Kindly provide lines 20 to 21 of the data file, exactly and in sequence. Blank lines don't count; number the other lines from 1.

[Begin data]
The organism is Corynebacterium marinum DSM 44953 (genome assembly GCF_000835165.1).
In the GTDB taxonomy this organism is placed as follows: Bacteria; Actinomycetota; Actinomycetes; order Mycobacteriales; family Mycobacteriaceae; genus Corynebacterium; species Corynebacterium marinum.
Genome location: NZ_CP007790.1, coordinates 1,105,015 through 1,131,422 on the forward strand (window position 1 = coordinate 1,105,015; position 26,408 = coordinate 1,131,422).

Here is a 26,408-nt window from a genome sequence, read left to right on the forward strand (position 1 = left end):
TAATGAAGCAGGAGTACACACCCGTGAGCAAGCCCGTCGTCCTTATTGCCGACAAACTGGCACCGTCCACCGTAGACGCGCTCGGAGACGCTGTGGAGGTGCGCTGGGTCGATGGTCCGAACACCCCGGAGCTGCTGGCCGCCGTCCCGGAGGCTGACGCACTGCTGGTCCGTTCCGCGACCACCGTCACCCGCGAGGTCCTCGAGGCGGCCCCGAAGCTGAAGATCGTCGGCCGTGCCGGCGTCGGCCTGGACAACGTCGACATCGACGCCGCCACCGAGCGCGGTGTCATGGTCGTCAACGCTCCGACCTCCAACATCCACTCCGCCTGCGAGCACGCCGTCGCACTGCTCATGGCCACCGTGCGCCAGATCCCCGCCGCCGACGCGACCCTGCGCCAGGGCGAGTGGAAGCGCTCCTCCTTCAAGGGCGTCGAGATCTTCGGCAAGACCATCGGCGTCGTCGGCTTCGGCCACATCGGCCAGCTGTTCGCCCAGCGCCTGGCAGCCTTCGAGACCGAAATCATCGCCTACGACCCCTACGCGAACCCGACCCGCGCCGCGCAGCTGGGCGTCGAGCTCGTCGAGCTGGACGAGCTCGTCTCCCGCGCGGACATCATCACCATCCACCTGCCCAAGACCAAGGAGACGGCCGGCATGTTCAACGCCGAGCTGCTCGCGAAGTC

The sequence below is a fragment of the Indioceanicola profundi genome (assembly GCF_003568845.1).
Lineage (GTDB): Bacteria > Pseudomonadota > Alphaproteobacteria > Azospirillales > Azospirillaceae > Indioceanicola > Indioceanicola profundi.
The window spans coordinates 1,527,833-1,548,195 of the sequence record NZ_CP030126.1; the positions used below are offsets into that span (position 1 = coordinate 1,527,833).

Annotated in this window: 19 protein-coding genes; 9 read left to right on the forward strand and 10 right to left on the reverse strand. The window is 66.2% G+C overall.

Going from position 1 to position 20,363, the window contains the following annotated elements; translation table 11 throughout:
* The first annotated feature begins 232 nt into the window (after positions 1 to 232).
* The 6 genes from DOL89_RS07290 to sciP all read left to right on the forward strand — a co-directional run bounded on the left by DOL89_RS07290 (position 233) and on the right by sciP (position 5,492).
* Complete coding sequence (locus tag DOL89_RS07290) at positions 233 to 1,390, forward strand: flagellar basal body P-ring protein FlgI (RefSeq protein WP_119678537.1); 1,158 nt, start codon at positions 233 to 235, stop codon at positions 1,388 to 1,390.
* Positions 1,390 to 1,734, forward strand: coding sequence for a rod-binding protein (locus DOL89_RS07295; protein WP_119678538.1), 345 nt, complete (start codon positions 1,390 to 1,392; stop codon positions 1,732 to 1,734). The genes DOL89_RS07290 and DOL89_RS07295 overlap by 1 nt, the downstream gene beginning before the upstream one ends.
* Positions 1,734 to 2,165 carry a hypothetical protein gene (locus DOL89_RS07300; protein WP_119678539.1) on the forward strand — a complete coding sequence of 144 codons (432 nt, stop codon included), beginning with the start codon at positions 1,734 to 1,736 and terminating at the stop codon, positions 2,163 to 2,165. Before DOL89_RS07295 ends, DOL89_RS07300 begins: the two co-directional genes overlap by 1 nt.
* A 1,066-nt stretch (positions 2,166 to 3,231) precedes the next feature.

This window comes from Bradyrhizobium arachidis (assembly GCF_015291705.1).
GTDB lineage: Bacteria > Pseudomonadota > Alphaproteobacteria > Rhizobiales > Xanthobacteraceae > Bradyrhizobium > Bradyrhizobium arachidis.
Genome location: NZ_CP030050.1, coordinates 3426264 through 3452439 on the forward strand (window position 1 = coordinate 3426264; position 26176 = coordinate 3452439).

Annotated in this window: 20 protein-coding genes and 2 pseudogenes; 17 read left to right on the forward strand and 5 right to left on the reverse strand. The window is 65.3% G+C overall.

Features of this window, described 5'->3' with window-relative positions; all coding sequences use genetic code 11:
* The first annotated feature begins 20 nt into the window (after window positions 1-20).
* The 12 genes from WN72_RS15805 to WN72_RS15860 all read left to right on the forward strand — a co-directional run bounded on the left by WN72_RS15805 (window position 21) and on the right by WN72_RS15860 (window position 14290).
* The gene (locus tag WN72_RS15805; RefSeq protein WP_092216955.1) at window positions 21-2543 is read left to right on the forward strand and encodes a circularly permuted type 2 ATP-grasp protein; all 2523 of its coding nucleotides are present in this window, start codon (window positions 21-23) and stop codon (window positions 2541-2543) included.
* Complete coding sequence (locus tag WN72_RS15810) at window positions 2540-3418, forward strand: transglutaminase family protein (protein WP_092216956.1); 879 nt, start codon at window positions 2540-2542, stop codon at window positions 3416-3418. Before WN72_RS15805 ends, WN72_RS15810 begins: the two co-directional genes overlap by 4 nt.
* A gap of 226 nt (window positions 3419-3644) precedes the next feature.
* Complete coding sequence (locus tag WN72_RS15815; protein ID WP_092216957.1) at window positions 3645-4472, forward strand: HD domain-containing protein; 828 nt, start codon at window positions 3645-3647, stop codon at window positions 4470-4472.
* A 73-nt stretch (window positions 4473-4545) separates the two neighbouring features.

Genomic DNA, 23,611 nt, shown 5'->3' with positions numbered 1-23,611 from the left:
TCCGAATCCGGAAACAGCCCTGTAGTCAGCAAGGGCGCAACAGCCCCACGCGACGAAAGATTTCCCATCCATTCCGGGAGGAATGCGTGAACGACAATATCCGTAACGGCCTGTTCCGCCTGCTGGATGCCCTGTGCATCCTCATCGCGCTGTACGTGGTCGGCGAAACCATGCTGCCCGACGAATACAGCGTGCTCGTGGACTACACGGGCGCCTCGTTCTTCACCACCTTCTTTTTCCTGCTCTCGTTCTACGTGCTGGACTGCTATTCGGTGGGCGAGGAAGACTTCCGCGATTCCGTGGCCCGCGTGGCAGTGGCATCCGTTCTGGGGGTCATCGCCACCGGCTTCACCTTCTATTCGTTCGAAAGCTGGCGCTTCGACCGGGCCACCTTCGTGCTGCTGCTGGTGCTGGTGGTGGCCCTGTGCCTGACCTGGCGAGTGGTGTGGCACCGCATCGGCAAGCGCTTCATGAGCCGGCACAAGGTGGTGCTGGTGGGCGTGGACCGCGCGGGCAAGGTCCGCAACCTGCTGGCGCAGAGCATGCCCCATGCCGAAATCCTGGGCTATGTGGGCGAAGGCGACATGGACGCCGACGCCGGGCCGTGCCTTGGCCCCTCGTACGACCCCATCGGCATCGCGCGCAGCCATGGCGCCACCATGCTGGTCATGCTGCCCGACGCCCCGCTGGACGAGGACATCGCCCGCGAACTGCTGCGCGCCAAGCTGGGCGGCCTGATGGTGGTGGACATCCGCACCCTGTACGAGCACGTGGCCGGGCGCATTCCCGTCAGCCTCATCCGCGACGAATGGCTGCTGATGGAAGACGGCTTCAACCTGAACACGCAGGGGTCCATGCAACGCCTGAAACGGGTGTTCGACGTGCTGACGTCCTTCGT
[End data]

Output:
Annotated in this window: 20 protein-coding genes and 2 pseudogenes; 17 read left to right on the forward strand and 5 right to left on the reverse strand. The window is 65.3% G+C overall.

Features of this window, described 5'->3' with window-relative positions; all coding sequences use genetic code 11: